Workers compensation insurance premiums could drop by nearly 20% in the second quarter of 2020 and are unlikely to recover before 2023, according to a report released Thursday by the Deloitte Center for Financial Services.
With the number of workers laid off or furloughed due to the COVID-19 pandemic, workers comp premiums — which are driven by payroll — will see a drop that will likely extend into early 2021, and may not return to pre-pandemic levels for several years, the financial analysis arm of New York-based Deloitte LLP said in its report.
Deloitte’s financial services center along with Deloitte’s actuarial practice studied 25 years of net written premiums of several property/casualty lines to predict the impact that the pandemic may have on premium volume.
Deloitte noted that unemployment was 4.4% near the beginning of the year before spiking to 15% in March and declining slightly to 13% in May and created three scenarios for workers comp premium recovery: a baseline, a fast bounce back and a slow recovery.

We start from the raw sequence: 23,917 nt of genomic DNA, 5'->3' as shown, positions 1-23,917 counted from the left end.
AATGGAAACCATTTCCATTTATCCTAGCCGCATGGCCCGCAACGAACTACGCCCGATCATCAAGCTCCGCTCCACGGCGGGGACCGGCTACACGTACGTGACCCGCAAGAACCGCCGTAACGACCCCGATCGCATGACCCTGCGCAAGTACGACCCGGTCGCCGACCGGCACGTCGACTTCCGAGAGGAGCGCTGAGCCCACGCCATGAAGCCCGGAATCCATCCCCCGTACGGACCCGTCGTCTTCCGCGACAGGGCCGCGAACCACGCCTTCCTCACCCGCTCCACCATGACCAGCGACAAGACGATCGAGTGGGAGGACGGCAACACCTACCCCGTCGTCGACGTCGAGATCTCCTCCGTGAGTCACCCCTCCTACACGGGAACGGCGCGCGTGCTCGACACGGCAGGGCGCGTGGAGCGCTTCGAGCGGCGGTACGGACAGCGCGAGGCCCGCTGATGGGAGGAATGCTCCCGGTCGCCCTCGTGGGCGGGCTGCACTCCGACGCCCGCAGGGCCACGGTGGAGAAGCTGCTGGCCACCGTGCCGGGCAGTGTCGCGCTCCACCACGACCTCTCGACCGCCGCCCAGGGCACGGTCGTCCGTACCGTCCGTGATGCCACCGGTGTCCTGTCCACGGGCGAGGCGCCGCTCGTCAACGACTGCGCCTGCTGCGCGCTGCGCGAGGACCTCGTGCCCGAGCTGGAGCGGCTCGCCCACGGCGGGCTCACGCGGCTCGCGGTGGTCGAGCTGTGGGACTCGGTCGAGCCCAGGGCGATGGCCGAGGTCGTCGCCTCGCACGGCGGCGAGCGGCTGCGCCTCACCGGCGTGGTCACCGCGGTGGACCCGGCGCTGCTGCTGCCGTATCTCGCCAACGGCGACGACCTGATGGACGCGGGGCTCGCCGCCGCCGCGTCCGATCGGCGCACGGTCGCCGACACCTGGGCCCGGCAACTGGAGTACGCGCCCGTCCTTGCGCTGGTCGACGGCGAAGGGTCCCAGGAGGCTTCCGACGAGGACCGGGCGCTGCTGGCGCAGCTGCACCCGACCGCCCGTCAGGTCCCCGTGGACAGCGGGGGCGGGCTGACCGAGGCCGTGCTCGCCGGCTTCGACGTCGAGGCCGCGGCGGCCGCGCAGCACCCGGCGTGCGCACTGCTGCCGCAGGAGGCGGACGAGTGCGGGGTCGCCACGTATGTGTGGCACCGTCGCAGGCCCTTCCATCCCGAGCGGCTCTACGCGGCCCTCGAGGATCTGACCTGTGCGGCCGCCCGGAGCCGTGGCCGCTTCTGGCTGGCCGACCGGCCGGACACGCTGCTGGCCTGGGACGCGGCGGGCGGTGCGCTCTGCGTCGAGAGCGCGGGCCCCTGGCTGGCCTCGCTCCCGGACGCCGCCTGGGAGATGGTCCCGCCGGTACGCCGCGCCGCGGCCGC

The baseline scenario predicts that comp premium volume could decline 19.5% the first two quarters, and another 4% the third and fourth quarter of 2020 before bottoming out in the first quarter of 2021. If recovery is even slower, workers comp premium volume could decline more than 20% quarter over quarter, and another 5.5% the last two quarters of 2020. If the economy and workforce bounces back quickly, premium volume is still expected to decline 19% quarter over quarter, but drop by less than 3% the last two quarters of 2020, according to the report.
However, even in the best-case scenario, Deloitte predicts that workers comp premium volume will not return to pre-pandemic levels before the end of 2022.
“In the meantime, insurers should expect a mixed bag for workers’ comp claims, with varying impacts across industries,” the report said. “Insurers should also prepare for a decrease in claim file closure rates and higher operational costs because COVID-related claims will likely remain open longer than the average.”
Underwriters may be able to mitigate the risk they face currently in workers comp by reviewing their risk selection standards and pricing, note the likelihood that more covered employees will likely continue to work remotely and invest in ways to accelerate claims efficiency.
This article was first published by Business Insurance.